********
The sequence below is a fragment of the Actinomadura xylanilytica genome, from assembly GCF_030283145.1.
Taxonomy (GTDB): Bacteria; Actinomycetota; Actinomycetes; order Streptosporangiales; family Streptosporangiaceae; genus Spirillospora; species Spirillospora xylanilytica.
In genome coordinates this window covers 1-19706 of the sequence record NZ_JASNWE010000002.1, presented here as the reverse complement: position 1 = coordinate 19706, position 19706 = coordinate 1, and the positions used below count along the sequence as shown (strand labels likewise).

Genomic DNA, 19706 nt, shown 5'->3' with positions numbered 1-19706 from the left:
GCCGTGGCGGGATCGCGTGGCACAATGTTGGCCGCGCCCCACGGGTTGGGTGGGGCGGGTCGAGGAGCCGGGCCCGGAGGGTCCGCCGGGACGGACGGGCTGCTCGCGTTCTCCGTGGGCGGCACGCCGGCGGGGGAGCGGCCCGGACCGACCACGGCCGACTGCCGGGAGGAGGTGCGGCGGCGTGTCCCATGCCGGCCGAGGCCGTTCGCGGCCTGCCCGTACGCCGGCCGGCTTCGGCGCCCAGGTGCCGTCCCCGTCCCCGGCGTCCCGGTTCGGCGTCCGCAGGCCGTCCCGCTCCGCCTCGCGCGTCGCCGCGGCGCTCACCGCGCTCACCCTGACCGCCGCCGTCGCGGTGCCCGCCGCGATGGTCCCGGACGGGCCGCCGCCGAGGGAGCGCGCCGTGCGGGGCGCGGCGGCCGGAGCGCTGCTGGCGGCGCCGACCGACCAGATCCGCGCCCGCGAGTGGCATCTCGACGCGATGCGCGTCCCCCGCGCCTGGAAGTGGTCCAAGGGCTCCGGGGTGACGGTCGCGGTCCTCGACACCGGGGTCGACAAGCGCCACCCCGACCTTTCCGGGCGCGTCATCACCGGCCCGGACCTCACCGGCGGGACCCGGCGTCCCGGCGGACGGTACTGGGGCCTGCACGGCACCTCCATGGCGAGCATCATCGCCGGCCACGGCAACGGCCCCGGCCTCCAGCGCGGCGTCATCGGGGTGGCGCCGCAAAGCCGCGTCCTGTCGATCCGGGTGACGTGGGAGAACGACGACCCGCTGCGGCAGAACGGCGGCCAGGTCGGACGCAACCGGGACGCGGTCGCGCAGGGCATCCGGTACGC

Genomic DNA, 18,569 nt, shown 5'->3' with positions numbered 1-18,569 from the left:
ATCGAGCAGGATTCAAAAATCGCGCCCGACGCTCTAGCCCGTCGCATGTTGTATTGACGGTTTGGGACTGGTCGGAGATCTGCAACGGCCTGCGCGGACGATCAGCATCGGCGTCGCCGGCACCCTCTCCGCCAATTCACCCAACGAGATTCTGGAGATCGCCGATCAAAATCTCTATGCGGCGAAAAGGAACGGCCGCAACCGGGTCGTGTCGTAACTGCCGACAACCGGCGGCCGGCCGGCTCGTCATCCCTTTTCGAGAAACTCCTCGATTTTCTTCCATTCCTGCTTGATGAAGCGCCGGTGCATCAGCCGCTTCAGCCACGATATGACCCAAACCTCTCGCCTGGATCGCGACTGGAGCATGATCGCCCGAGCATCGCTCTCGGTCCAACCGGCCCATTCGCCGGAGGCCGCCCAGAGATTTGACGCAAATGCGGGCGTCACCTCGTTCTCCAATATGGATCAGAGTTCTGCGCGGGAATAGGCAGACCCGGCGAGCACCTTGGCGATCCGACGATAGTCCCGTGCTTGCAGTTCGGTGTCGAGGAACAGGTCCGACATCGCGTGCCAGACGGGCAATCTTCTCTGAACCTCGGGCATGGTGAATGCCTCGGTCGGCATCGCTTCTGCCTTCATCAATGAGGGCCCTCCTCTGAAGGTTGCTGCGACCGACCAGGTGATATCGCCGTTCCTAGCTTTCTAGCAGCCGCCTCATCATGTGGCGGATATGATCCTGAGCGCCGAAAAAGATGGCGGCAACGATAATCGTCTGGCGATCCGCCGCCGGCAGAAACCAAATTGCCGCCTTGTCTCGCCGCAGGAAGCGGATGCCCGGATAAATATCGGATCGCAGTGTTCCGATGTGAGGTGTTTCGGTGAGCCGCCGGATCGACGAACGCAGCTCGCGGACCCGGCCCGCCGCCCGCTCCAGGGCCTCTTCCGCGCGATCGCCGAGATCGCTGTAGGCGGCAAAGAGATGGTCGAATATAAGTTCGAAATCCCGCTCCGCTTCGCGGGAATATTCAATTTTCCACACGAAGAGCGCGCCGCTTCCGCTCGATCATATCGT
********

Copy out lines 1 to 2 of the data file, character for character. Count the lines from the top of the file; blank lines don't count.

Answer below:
The sequence below is a fragment of the Actinomadura xylanilytica genome, from assembly GCF_030283145.1.
Taxonomy (GTDB): Bacteria; Actinomycetota; Actinomycetes; order Streptosporangiales; family Streptosporangiaceae; genus Spirillospora; species Spirillospora xylanilytica.